The 'awa variety that the Hawaiians called Papa kea is described by Handy as being like the Papa eleele as to intemodes and habit, but has light green stalk (1940, 202). He also mentions that this cultivar is probably the same as the 'awa called Ke'oke'o. Kamakau tells us that Papa kea is one of the low varieties that "grow to be very handsome and decorative" ( 1976, 41).
In recent years, we have called this cultivar by the name "'Apu" but now believe, thanks to Kawika Winter, that there is stronger evidence for it to be called Papa kea. 'Apu seems to have been described by only one informant, the Rev. Oliver P. Emerson (1903, 131), who said its joints "are short and green" and that Makeas are lighter. However, none of the other Hawaiian cultivars could be described as lighter than the cultivar pictured on the opposite page.
The Hawaiian Dictionary says that 'awa Papa kea (or Ke'oke'o) is "the commonest variety" (Pukui and Elbert 1986, 34). It thus seems likely that Papa kea would be one of the cultivars to survive to the present.
Its growth habit is prostrate. Rarely reaching five feet in height, Papa kea is an attractive and manage.able plant.
Plants of this cultivar have been found in old 'awa fields in Puna. Joel Lau collected it in 1983 by a tributary of the Kamo'oali'i stream system in Kane'ohe, O'ahu. It has also been cultivated in the collection donated by Vincent Lebot at the National Tropical Botanical Garden site in Hana, Maui, where the cultivar was labeled O'ahu 237.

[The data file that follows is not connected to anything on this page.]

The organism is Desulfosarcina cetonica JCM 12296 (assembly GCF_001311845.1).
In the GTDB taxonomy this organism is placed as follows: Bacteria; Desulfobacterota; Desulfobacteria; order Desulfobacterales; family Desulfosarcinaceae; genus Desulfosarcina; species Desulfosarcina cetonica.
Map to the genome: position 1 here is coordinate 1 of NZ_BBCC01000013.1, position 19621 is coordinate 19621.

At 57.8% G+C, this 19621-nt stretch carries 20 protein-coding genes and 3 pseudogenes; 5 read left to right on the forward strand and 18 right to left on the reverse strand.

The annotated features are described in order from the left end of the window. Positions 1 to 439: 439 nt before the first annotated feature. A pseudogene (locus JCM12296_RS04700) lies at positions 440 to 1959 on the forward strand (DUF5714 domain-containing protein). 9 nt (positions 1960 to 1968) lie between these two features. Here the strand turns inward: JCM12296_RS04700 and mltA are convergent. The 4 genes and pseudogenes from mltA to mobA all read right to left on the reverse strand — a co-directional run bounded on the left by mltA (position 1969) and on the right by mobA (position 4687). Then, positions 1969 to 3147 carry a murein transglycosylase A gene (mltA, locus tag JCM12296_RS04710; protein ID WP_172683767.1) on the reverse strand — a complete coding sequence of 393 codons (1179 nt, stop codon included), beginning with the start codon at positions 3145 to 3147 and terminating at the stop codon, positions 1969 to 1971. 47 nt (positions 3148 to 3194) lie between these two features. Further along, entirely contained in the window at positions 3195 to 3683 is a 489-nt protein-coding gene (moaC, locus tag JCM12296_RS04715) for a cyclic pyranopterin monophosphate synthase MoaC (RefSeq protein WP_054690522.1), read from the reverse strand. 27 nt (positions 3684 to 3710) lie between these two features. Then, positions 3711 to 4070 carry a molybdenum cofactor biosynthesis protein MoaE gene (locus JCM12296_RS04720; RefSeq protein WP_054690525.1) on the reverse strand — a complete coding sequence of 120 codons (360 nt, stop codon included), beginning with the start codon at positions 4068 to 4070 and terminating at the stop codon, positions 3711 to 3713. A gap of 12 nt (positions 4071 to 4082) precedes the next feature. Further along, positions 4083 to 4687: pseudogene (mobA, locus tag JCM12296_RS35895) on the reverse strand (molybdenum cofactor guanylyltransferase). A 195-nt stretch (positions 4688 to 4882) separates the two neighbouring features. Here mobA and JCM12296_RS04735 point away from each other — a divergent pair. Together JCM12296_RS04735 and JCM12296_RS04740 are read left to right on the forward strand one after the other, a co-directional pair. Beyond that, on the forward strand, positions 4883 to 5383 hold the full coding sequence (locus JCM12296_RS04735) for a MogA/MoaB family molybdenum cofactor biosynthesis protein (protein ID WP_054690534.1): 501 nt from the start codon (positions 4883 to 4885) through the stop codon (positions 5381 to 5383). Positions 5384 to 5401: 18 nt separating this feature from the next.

When the Hawaiian cultivars underwent DNA fingerprinting for the 1999 Economic Botany paper, Papa kea (labeled "'Apu") was one of only two Hawaiian cultivars to he identified as slightly different genetically from the other Hawaiian cultivars. It exhibited eight distinctive bands (out of a possible 1149 or 0.7 percent difference) over three of the 21 pairs of primers assayed.
This cultivar is very susceptible to the shothole disease (Phoma sp.), and every precaution should be taken to prevent it. See Chapter 9 for more information on controlling this fungal disease in 'awa.
Reproduced with permission from
Views of an Ethnobotanical Treasure
Edited by Ed Johston and Helen Rogers
Association for Hawaiian 'Awa